There's definitely a ton of cool in having a 9-second '07 Shelby GT500 with a Performance
We're sure many of you agree that stout performance (i.e., lots of horsepower) probably ranks as Numero Uno on most 'Stangbangers' lists of Top 5-or maybe even Top 3-must-have qualities for street/strip Ponies. Of course, when it comes to putting Mustangs on the dragstrip, "the quicker (a 'Stang covers the quarter-mile), the better" tends to be a unanimous sentiment among the really hard-core members of the 'Stang Nation. And with this being the case, we're seeing more and more "street" Mustangs packing upward of 700 strip-ready, back-tire horsepower nowadays, clicking off 9-second e.t.'s with little effort.
As evidenced by the large number of 'Stangs that turn out for the NMRA's True Street class at nearly every event on the tour, 'Stangbangers dig creating and owning real-world Ponies that fly, but don't need a trailer to be carried to-and-fro or a parts-laden support car following closely behind it, just in case. In True Street, the Mustangs must have valid registration and insurance, the drivers must have valid licenses, and both must complete a lengthy street-cruise, then survive three, back-to-back dragstrip passes-without opening hoods, changing tires, or making any adjustments whatsoever.
Our first introduction to Hot Rod magazine's Drag Week came in 2004 when the magazine's editors announced their concept of a street-driving/drag-racing endurance contest for high-powered vehicles that, in our opinion, would be the most-difficult test of street/strip cars that anyone had ever experienced. Naturally we wanted in on this type of challenge, as we thought that it smacked of being a perfect opportunity to show the world what an ultimate street/strip Mustang is all about. And with that idea motivating us, we went about building our T-top '86 notchback in an effort to meet the challenge head on.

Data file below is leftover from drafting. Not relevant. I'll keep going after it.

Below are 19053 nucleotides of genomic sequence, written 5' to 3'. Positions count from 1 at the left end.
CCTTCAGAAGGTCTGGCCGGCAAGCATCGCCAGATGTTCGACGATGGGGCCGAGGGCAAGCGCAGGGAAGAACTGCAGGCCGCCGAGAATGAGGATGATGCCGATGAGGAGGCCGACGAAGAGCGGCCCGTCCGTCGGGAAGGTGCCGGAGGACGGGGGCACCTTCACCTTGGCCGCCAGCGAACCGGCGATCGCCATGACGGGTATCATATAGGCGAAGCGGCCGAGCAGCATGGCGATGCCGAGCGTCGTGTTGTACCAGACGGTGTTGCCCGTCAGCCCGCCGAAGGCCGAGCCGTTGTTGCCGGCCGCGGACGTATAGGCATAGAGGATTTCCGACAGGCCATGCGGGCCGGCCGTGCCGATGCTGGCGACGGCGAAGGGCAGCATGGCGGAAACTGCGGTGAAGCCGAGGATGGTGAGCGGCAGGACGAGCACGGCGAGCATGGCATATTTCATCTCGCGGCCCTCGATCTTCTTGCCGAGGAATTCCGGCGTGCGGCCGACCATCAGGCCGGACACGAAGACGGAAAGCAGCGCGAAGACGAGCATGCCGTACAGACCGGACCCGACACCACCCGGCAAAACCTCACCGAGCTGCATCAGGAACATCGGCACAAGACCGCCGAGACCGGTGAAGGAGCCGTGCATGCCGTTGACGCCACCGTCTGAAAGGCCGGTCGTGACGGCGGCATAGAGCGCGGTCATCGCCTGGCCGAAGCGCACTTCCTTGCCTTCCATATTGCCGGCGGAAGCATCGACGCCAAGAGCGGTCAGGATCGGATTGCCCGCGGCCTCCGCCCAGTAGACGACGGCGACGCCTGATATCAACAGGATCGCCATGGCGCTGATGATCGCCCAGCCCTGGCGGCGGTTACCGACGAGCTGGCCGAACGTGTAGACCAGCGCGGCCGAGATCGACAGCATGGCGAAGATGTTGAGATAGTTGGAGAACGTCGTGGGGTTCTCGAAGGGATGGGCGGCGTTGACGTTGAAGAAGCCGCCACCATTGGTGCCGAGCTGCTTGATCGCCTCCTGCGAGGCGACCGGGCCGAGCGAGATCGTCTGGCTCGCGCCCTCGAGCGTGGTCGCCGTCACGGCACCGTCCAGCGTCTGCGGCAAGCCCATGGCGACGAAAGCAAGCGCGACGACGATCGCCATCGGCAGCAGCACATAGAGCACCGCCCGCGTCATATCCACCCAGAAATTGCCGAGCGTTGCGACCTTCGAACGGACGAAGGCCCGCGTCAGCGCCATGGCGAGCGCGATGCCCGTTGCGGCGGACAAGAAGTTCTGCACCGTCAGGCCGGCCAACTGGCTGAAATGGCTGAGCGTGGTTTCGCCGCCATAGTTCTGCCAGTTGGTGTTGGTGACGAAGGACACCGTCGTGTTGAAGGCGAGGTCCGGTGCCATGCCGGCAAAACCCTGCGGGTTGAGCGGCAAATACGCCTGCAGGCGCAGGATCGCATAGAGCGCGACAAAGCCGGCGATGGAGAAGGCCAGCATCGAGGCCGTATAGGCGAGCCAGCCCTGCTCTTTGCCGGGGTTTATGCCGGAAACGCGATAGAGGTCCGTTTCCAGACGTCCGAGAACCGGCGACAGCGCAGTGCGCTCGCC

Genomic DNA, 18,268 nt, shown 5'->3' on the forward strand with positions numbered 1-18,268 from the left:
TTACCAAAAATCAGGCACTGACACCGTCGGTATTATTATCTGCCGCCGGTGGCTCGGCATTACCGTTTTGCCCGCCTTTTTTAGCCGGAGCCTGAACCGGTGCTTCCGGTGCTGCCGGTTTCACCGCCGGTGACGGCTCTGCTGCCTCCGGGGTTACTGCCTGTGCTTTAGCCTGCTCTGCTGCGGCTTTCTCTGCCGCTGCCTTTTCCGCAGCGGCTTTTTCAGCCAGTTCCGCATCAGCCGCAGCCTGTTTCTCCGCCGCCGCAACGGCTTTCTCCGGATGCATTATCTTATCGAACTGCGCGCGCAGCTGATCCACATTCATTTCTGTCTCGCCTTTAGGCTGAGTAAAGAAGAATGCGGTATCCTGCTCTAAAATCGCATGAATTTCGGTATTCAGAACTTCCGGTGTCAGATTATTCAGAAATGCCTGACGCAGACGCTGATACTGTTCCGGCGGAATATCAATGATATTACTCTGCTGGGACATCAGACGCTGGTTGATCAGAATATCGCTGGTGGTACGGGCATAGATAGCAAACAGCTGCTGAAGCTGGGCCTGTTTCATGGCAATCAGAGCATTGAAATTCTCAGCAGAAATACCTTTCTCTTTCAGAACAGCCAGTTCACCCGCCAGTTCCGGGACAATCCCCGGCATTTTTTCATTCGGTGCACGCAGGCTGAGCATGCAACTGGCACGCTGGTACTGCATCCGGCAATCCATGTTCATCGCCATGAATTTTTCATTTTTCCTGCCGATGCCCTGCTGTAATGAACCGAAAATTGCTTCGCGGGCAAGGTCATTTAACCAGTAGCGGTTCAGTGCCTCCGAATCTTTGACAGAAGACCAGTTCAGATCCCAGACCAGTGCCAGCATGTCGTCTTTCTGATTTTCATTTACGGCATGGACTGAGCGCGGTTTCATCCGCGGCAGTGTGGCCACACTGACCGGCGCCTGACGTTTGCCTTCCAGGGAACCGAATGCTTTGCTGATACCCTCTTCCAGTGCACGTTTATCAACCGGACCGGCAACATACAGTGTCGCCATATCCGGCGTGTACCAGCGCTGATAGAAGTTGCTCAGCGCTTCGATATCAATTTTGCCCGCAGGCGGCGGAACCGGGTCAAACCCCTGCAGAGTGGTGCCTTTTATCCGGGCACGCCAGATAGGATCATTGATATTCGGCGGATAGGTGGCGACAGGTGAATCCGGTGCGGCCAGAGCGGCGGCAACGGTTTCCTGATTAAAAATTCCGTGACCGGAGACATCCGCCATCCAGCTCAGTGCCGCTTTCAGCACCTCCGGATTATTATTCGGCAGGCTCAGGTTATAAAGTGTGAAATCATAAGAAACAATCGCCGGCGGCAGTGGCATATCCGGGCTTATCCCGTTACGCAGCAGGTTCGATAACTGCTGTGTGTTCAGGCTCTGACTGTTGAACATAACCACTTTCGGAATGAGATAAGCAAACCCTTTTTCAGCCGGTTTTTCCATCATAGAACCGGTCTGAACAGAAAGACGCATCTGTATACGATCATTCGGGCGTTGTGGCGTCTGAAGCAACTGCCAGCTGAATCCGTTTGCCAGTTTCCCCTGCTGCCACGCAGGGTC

The heart and soul of Paul Svinicki's Drag Week Shelby is this Ford Racing Performance Par
Drag Week is a test that centers on driving your car to and from five different dragstrips over the course of five days, racing the car at each track. Now, before you go saying, "where's the challenge in that," you need to understand that Drag Week covers nearly 1,083 miles (not including the quarter-mile track blasts ... and however many driving-while-lost miles are amassed during the tour) of rural roads, towns, small highways, and major freeways, and participants are strictly prohibited from towing their cars from track-to-track. Also understand that Drag Week contestants can't have friends following closely behind carrying parts, tools, or other items that are needed for making it through the week, and oftentimes, drivers are jockeying cars with 1,500-plus ponies to the event.
A car competing in Drag Week-be it a Mustang or some other ride-has to be built right in order to successfully complete the test; and its driver (and passenger, for that matter) has to have not only the physical stamina to make it through five grueling days and nights of driving, navigating, loading and unloading racing equipment (from the trunk or a tag-along trailer, which are permitted), racing for a low e.t., and maintaining an e.t. average, but he also has to have the rock-solid mental state to keep pushing when things aren't going well, or especially when his exhausted body is screaming halt. Keeping an even keel during Drag Week really is critical to going the distance.
We had high hopes and great intentions of taking our T-top coupe out on the inaugural Drag Week tour in 2005, but unfortunately, we didn't complete the build in time to make it happen. As a consolation for missing the event with our own 'Stang, Associate Editor Mike Johnson rode along with Justin Burcham that first year, and Uncle Robin Lawrence documented the trip in his spanking-new '05 the following year.